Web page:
Lewis cites to the investigation by Officers Crider and Cornett and the affidavit of Don Helton in support of her allegations.   A review of the police accident report and photographs of the scene taken by Officer Crider totally belie these assertions.   The diagram of the scene prepared by the police indicates that Helton's vehicle traveled approximately 35 feet across the parking lot, 38 1/212 feet across a grass embankment, 23 feet across Industrial Park Drive, 36 feet across a second grass embankment and 5 feet down a steep drop-off into the Cumberland River.   The first grass embankment had an 18% grade, but the parking lot had only a gradual slope.   Brenda Helton parked in the handicapped spaces near the store entrance, not the embankment, and was approximately 25 feet from the beginning edge of the embankment.   She unarguably had sufficient room within the parking lot to maneuver without encountering the embankment.

In addition, the witnesses and physical evidence indicate that Helton's vehicle accelerated quickly at the very beginning and continued on a straight course at a high rate of speed without any indication that she attempted to apply the brakes.   The placement of the parking spaces was not a cause-in-fact of the accident and it was not reasonably foreseeable that the placement of the parking lot adjacent to a sloped embankment would pose a risk to patrons or that a handicapped patron would be injured by driving her vehicle into the river.   Lewis did not present sufficient evidence to create a material issue of fact on causation involving the design of the parking lot because it was not a substantial factor in causing the accident and it was not reasonably foreseeable that the design created a risk of injury from falling into the river.   Therefore, whether expressed in terms of duty or causation, B & R was entitled to judgment on the legal theory of premises liability.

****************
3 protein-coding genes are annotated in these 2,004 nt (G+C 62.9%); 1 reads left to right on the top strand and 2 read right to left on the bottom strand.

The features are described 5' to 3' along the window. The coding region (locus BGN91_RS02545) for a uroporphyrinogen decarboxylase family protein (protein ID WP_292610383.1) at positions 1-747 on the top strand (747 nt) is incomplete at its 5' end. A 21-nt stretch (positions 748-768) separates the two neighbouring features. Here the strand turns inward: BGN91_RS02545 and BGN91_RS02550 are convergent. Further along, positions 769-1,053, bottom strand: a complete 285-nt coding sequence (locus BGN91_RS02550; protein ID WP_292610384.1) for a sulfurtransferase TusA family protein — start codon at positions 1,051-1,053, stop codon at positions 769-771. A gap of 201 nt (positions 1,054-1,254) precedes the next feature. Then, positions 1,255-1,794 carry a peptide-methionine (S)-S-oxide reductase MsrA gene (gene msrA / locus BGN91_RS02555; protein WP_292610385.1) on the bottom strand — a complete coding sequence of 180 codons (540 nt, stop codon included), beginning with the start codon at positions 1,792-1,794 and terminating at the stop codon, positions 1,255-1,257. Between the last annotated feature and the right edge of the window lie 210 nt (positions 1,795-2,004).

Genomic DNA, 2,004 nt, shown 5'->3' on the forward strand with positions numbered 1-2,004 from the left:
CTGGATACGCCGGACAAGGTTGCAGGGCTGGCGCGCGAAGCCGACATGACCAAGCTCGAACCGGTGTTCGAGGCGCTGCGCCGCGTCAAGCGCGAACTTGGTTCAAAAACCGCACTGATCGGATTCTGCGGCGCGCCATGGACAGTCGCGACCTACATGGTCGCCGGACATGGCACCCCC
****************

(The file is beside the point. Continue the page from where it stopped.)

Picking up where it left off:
Lewis also refers to several regulations under the ADA dealing with the design of parking spaces and accessibility to public buildings by handicapped individuals.21  She contends the handicapped parking spaces at Save-A-Lot did not comply with the guidelines with respect to an adequate access aisle,22 accessible route,23 accessible space,24 running slope,25 location of parking spaces,26 parking spaces 27 and surface slope.28  This claim appears to be based on a negligence per se theory of liability.